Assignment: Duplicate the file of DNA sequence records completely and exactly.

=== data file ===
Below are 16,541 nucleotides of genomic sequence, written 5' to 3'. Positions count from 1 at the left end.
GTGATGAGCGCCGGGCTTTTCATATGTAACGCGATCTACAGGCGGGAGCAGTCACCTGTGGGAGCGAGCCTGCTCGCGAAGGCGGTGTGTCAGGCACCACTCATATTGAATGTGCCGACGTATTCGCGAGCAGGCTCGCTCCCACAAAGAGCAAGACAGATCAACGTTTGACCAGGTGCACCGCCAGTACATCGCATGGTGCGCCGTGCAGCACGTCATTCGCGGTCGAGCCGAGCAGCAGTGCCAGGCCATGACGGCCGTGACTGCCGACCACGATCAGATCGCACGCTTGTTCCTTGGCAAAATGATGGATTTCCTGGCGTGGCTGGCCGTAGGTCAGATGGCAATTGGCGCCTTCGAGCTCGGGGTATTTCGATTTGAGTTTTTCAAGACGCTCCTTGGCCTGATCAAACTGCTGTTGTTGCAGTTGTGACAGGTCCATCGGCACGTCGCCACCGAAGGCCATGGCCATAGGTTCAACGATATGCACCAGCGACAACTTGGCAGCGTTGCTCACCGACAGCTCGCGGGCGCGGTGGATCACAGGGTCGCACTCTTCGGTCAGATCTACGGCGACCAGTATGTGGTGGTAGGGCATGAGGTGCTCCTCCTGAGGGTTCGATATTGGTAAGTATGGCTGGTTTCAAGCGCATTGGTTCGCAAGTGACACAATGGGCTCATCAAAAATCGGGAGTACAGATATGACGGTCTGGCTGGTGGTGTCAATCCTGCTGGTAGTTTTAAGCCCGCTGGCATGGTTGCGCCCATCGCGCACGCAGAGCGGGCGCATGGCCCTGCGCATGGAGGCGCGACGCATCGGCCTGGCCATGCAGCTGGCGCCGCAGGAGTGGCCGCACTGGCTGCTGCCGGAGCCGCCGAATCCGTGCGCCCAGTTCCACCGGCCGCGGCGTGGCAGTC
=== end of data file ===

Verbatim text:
Below are 16,541 nucleotides of genomic sequence, written 5' to 3'. Positions count from 1 at the left end.
GTGATGAGCGCCGGGCTTTTCATATGTAACGCGATCTACAGGCGGGAGCAGTCACCTGTGGGAGCGAGCCTGCTCGCGAAGGCGGTGTGTCAGGCACCACTCATATTGAATGTGCCGACGTATTCGCGAGCAGGCTCGCTCCCACAAAGAGCAAGACAGATCAACGTTTGACCAGGTGCACCGCCAGTACATCGCATGGTGCGCCGTGCAGCACGTCATTCGCGGTCGAGCCGAGCAGCAGTGCCAGGCCATGACGGCCGTGACTGCCGACCACGATCAGATCGCACGCTTGTTCCTTGGCAAAATGATGGATTTCCTGGCGTGGCTGGCCGTAGGTCAGATGGCAATTGGCGCCTTCGAGCTCGGGGTATTTCGATTTGAGTTTTTCAAGACGCTCCTTGGCCTGATCAAACTGCTGTTGTTGCAGTTGTGACAGGTCCATCGGCACGTCGCCACCGAAGGCCATGGCCATAGGTTCAACGATATGCACCAGCGACAACTTGGCAGCGTTGCTCACCGACAGCTCGCGGGCGCGGTGGATCACAGGGTCGCACTCTTCGGTCAGATCTACGGCGACCAGTATGTGGTGGTAGGGCATGAGGTGCTCCTCCTGAGGGTTCGATATTGGTAAGTATGGCTGGTTTCAAGCGCATTGGTTCGCAAGTGACACAATGGGCTCATCAAAAATCGGGAGTACAGATATGACGGTCTGGCTGGTGGTGTCAATCCTGCTGGTAGTTTTAAGCCCGCTGGCATGGTTGCGCCCATCGCGCACGCAGAGCGGGCGCATGGCCCTGCGCATGGAGGCGCGACGCATCGGCCTGGCCATGCAGCTGGCGCCGCAGGAGTGGCCGCACTGGCTGCTGCCGGAGCCGCCGAATCCGTGCGCCCAGTTCCACCGGCCGCGGCGTGGCAGTC